Department Of Homeland Security Wants All Your Personal Information Accessible From One Place

Thursday, December 1, 2011
By Paul Martin

Kashmir Hill
Forbes.com

Information sharing (or lack thereof) between intelligence agencies has been a sensitive topic in the U.S. After 9/11, there was a push to create fusion centers so that local, state, and federal agencies could share intelligence, allowing the FBI, for example, to see if the local police have anything in their files on a particular individual. Now the Department of Homeland Security wants to create its own internal fusion center so that its many agencies can aggregate the data they have and make it searchable from a central location. The DHS is calling it a “Federated Information Sharing System” and asked its privacy advisory committee to weigh in on the repercussions at a public meeting in D.C. last month.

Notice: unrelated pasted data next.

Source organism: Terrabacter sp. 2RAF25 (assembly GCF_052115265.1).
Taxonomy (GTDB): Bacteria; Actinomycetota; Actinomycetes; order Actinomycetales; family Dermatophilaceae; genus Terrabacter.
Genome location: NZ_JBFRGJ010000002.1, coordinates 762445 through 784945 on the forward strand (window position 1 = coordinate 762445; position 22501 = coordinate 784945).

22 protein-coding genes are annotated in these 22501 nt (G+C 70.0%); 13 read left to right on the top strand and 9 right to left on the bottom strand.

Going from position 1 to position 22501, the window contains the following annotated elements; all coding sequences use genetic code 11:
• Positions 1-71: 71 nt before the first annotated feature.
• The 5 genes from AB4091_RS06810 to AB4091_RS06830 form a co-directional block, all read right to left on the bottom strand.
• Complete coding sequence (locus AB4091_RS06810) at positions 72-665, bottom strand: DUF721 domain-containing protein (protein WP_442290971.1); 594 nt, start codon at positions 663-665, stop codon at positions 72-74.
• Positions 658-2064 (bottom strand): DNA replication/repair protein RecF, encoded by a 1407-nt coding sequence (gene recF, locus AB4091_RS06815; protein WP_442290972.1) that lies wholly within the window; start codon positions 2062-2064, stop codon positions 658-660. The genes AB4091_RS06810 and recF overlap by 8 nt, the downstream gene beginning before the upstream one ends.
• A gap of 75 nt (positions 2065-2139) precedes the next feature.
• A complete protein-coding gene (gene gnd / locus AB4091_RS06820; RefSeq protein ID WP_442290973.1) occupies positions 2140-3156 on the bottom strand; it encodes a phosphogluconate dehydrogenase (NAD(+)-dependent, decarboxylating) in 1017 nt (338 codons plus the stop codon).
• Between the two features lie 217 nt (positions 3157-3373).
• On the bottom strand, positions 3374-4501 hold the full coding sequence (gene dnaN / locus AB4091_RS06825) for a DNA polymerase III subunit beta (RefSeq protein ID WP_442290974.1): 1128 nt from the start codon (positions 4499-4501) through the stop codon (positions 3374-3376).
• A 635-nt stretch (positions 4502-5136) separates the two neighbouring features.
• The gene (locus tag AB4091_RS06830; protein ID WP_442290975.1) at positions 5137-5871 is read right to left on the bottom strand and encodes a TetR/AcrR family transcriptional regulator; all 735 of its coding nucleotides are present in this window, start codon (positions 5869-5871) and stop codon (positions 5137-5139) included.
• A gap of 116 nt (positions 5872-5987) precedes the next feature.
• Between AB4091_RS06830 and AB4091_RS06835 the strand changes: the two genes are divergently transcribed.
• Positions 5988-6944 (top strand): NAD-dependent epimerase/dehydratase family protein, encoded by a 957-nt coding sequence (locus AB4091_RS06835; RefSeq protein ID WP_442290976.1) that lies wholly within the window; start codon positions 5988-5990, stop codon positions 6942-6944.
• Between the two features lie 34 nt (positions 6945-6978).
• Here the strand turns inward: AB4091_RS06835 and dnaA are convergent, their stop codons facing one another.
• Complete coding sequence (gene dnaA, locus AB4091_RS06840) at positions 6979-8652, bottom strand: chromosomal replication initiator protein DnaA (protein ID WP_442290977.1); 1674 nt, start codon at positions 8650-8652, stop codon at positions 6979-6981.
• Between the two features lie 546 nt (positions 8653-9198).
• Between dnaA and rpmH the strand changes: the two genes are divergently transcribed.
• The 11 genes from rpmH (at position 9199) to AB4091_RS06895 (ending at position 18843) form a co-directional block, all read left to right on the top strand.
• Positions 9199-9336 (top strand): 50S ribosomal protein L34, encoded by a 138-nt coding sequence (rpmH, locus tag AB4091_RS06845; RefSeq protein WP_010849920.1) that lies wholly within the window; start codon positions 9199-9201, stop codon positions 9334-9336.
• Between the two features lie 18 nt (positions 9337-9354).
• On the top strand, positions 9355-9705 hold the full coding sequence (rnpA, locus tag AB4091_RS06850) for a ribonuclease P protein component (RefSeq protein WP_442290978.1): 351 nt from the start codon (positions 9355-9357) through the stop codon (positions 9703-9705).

The committee, consisting of an unpaid group of people from the world of corporate privacy as well as the civil liberty community, were asked last December to review the plan and provide feedback on which privacy protections need to be put in place when info from DHS components (which include the TSA, the Secret Service, and Immigration Services, to name a few) are consolidated. The committee raised concerns about who would get access to the data given the potentially comprehensive profile this would provide of American citizens.

The committee’s recommendations are available in draft form below. DHS would not provide the original document — a “tasking letter” — that it issued to the committee describing its plans. But DHS’s Immigration and Customs Enforcement division did announce this month that it had awarded a contract to Raytheon for a “new system [that] will enhance how agencies manage, investigate, and report on law enforcement and intelligence activities by improving data sharing between multiple law-enforcement agencies,” reported Information Week. Raytheon’s work started on September 27, a week before the privacy committee got back to DHS with its draft privacy policy recommendations (available below). The committee noted that it had been given an “aggressive timeline” by DHS on coming up with its recommendations.

The Rest…HERE

Leave a Reply